Two players with foreign roots will be on the Japanese U-23 Men's National Team for a pre-Rio Olympics match against South Africa on the evening of June 29, ahead of the July 1 announcement of the 18 team members who will make the Olympic squad.
In January this year, the Japanese men won the Asian Football Confederation's U23 Championship, securing a spot at the Rio Olympics. Among those celebrating were players Ado Onaiwu, 20, whose father is Nigerian, and Musashi Suzuki, 22, whose father is Jamaican.
Onaiwu was born in Japan, in the town of Kamikawa, Saitama Prefecture, which has a population of around 14,000. Due to the influence of his father, who had been a soccer player, as soon as he was up and walking he was kicking a ball.
Onaiwu made many friends through soccer, but when he left his town he was met with curious looks. This frustrated him, as he had never been to Nigeria and considered himself Japanese. As a boy, Onaiwu started to not want to go outside because he stood out, but that was when soccer came to his rescue.
Michio Aizaki, 66, who coached Onaiwu when he was in elementary school, recalls, "He was so fast, he could catch up to a ball his teammate kicked from the half-way line towards the opposing side."
Onaiwu's quickness and high-jumping headers gradually won him respect. His mother says, "He was acknowledged by his peers, which gave him confidence." While at Shochi Fukaya High School, Onaiwu was active on the national stage, and after graduation he joined the J-League.
Suzuki, meanwhile, was also troubled as a child by how different he looked. Born in Jamaica, he moved to Ota, Gunma Prefecture, at age 6. At elementary school he was given nicknames like "hamburger" and "croquette." He went home in tears, and tried to whiten his skin with baby powder. "Will I become light-skinned like a Japanese person?" he said, to which his mother Mariko, now 55, said, "I like the color you are, Musashi."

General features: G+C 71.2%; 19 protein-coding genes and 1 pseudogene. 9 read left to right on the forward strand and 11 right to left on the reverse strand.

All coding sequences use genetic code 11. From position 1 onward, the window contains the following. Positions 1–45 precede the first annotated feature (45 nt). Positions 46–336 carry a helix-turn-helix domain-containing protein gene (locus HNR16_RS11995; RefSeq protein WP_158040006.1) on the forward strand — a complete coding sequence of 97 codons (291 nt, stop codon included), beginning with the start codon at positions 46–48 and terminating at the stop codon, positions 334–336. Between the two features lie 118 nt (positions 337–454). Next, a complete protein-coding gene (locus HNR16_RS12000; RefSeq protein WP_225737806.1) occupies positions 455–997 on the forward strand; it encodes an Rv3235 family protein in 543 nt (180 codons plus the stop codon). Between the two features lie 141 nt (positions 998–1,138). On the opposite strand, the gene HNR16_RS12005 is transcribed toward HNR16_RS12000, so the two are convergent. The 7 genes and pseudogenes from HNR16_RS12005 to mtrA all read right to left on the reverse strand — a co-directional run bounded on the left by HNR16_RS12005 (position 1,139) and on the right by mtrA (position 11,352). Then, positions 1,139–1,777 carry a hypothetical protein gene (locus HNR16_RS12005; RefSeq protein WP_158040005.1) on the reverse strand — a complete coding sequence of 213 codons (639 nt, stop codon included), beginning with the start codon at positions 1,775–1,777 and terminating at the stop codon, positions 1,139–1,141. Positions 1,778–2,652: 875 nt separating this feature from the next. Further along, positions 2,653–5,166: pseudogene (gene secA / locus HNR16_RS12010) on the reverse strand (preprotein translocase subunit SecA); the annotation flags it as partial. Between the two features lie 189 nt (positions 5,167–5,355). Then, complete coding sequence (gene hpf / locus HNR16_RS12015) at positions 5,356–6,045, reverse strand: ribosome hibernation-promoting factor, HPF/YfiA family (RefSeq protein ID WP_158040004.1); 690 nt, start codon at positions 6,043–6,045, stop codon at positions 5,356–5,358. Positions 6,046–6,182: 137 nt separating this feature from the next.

As a second-grader, he joined a soccer team. He was a better dribbler than others, and with his speed he became a high scorer. After a while, he came to think of his mixed race as an advantage because of how he could put on muscle. He was chosen for the 16-and-under Japanese national team, and he felt how he had successfully made it onto the team regardless of his appearance. Nothing made him happier than putting on his "samurai blue" uniform.
In its first match at Rio, Japan will face Nigeria. Aspiring to play in the match against his father's homeland, Onaiwu has pushed himself at training camps and national team games to promote his own way of playing.
Suzuki, who due to an injury has not been able to play for Japan since the January championship, is also looking forward to the competition to be picked for the Rio Olympics team.
The Japanese men's team's final match in Japan before the Rio Olympics is against South Africa, at 7:30 p.m. on June 29 in Matsumoto, Nagano Prefecture.